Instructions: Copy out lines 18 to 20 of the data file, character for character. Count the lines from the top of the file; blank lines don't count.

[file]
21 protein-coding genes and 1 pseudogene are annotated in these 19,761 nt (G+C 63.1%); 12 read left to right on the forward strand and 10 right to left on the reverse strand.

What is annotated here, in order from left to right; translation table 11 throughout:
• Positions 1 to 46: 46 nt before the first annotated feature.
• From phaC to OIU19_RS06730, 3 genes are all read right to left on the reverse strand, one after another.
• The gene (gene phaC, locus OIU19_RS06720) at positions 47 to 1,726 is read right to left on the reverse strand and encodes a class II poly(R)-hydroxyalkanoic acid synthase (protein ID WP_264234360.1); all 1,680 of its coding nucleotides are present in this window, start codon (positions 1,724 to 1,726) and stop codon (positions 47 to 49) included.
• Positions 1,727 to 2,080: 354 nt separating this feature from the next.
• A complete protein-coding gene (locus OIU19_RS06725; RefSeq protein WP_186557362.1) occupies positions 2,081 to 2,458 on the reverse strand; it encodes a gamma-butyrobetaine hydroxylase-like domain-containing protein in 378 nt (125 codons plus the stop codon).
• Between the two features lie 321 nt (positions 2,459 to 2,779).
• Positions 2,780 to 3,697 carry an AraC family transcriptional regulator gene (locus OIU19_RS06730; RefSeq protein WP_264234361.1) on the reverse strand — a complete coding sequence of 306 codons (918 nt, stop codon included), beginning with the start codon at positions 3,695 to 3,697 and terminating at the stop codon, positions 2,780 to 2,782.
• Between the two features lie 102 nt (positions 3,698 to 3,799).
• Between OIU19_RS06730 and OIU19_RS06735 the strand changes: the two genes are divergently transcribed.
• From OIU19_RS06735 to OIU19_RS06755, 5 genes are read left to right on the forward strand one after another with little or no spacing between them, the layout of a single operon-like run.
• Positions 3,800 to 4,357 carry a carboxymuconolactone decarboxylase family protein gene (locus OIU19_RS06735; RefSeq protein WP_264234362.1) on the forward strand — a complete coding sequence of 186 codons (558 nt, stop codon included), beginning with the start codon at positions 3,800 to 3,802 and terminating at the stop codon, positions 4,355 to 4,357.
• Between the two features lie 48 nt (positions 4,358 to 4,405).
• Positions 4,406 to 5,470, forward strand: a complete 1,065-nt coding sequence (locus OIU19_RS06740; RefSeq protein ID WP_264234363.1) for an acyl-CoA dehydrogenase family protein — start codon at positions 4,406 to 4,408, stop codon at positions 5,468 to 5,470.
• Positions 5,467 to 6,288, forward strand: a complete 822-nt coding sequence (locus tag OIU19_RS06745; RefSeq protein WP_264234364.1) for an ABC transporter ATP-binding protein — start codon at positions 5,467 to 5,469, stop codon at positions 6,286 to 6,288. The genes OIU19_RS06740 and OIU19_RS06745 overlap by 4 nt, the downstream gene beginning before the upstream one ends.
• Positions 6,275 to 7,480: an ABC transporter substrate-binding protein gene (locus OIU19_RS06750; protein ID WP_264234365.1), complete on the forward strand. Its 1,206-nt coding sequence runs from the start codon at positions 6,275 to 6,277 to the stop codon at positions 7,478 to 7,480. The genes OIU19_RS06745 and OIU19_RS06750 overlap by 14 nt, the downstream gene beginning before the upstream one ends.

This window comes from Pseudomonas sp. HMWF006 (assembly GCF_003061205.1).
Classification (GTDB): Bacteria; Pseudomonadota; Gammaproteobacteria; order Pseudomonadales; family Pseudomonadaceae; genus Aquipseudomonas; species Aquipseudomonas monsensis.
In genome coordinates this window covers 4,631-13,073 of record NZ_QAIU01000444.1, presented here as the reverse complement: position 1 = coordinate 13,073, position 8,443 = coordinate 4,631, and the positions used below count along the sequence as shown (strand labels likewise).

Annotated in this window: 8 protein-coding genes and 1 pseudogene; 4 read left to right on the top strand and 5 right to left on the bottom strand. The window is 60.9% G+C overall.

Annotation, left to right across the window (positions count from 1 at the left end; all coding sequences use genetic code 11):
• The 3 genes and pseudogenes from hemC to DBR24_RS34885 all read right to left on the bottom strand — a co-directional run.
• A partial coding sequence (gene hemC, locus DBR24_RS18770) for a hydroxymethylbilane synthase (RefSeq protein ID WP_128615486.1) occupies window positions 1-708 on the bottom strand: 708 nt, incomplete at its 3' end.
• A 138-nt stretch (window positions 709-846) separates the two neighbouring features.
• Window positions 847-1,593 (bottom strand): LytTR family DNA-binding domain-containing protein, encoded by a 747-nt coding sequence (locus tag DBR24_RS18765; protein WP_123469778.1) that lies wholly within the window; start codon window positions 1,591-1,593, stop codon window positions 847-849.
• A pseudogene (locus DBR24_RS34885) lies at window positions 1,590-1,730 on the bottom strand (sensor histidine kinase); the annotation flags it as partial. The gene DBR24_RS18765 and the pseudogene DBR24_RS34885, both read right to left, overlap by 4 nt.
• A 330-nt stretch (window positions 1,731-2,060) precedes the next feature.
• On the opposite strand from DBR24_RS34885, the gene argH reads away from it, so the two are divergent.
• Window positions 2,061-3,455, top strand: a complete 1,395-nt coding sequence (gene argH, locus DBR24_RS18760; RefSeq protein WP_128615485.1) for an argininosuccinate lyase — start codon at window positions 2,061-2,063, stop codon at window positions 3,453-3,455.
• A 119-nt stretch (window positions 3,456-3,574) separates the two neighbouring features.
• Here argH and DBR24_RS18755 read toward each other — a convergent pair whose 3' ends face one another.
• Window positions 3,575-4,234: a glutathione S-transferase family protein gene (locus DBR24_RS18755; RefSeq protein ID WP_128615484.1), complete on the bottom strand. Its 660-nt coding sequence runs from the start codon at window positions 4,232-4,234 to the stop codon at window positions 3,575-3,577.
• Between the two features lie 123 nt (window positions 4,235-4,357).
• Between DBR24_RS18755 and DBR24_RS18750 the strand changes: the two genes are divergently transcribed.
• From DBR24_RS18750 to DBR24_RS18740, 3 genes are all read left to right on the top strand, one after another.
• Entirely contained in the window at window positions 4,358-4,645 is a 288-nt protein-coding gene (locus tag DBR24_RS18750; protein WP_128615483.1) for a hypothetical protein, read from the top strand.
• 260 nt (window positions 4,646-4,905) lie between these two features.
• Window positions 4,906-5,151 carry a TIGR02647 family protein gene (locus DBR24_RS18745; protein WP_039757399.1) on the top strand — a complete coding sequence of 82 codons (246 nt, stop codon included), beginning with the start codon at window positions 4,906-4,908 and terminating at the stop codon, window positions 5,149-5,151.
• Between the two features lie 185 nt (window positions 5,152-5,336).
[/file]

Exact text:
This window comes from Pseudomonas sp. HMWF006 (assembly GCF_003061205.1).
Classification (GTDB): Bacteria; Pseudomonadota; Gammaproteobacteria; order Pseudomonadales; family Pseudomonadaceae; genus Aquipseudomonas; species Aquipseudomonas monsensis.
In genome coordinates this window covers 4,631-13,073 of record NZ_QAIU01000444.1, presented here as the reverse complement: position 1 = coordinate 13,073, position 8,443 = coordinate 4,631, and the positions used below count along the sequence as shown (strand labels likewise).